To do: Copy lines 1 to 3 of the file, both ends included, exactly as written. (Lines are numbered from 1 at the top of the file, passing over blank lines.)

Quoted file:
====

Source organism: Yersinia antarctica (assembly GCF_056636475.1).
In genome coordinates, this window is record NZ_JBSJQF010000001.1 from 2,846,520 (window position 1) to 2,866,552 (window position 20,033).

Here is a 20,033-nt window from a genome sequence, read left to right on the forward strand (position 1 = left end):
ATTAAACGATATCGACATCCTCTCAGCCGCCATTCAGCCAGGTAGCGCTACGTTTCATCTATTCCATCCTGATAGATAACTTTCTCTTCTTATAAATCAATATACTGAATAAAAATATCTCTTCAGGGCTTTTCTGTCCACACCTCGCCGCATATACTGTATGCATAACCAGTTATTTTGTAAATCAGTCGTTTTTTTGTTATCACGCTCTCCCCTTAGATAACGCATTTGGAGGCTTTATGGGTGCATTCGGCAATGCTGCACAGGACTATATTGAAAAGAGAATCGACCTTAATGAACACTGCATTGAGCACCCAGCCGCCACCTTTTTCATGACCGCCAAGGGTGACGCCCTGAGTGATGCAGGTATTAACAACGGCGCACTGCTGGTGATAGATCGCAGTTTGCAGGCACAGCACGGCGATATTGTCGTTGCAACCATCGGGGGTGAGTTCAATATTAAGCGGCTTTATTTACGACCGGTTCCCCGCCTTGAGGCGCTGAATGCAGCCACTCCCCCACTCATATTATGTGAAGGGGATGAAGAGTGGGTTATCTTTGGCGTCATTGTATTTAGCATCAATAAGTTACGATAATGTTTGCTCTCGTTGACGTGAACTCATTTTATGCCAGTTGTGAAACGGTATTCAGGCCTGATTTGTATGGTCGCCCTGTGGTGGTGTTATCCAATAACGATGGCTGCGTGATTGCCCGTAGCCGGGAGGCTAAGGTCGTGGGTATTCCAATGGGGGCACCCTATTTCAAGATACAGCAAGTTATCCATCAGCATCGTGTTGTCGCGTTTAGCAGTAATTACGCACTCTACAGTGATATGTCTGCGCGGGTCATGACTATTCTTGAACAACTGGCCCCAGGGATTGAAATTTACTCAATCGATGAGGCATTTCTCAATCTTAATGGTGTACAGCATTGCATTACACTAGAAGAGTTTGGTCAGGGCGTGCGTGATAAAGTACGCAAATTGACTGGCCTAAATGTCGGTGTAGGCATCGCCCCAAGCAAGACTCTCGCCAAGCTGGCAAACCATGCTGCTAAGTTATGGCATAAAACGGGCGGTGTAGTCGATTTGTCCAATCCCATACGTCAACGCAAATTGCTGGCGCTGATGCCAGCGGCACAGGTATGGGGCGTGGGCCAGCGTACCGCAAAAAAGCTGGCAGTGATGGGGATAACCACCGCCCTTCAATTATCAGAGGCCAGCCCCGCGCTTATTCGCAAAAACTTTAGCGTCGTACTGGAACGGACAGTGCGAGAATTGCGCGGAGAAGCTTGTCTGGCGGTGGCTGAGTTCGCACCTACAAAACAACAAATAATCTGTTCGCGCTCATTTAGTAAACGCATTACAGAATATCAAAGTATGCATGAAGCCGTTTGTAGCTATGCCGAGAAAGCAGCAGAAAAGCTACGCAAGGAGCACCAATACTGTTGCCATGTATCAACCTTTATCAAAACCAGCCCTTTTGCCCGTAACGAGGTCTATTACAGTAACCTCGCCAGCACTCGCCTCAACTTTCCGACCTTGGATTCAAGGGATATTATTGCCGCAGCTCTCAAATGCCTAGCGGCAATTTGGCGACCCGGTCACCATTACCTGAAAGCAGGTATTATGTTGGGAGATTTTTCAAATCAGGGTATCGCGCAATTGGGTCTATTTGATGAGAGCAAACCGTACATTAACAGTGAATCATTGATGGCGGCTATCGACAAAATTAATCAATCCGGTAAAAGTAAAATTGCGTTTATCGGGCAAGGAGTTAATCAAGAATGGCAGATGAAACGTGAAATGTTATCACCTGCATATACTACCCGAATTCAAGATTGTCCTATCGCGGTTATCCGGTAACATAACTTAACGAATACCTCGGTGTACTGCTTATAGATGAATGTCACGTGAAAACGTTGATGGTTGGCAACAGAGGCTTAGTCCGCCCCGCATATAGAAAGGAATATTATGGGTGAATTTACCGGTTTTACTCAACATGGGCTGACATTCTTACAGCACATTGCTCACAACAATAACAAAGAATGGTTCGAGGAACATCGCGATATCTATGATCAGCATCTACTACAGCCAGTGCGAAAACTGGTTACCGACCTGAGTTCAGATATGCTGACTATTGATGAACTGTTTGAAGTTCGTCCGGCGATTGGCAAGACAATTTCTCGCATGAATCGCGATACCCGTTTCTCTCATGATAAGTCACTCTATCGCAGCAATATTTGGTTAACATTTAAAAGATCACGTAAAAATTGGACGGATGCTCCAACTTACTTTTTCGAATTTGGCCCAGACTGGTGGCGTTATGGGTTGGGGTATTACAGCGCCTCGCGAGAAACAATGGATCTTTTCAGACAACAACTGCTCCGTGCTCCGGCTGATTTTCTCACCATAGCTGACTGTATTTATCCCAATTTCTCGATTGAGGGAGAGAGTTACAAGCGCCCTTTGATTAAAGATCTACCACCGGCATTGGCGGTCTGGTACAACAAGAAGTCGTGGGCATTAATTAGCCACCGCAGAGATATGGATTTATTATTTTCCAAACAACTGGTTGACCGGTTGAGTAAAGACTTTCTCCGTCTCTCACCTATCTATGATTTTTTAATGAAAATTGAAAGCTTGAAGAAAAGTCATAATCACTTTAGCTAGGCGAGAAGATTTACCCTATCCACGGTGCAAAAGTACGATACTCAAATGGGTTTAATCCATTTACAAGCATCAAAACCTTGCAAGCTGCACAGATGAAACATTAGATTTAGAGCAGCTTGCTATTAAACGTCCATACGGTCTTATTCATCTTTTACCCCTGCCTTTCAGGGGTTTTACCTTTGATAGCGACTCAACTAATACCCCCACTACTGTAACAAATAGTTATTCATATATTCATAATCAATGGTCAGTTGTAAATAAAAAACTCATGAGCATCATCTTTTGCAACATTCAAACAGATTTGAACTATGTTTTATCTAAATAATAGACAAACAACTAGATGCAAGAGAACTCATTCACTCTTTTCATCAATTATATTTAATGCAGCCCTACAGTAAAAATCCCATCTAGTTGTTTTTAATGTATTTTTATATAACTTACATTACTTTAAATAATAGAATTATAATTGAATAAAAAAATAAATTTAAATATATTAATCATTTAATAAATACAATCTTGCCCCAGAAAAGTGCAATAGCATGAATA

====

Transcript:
Source organism: Yersinia antarctica (assembly GCF_056636475.1).
In genome coordinates, this window is record NZ_JBSJQF010000001.1 from 2,846,520 (window position 1) to 2,866,552 (window position 20,033).

Here is a 20,033-nt window from a genome sequence, read left to right on the forward strand (position 1 = left end):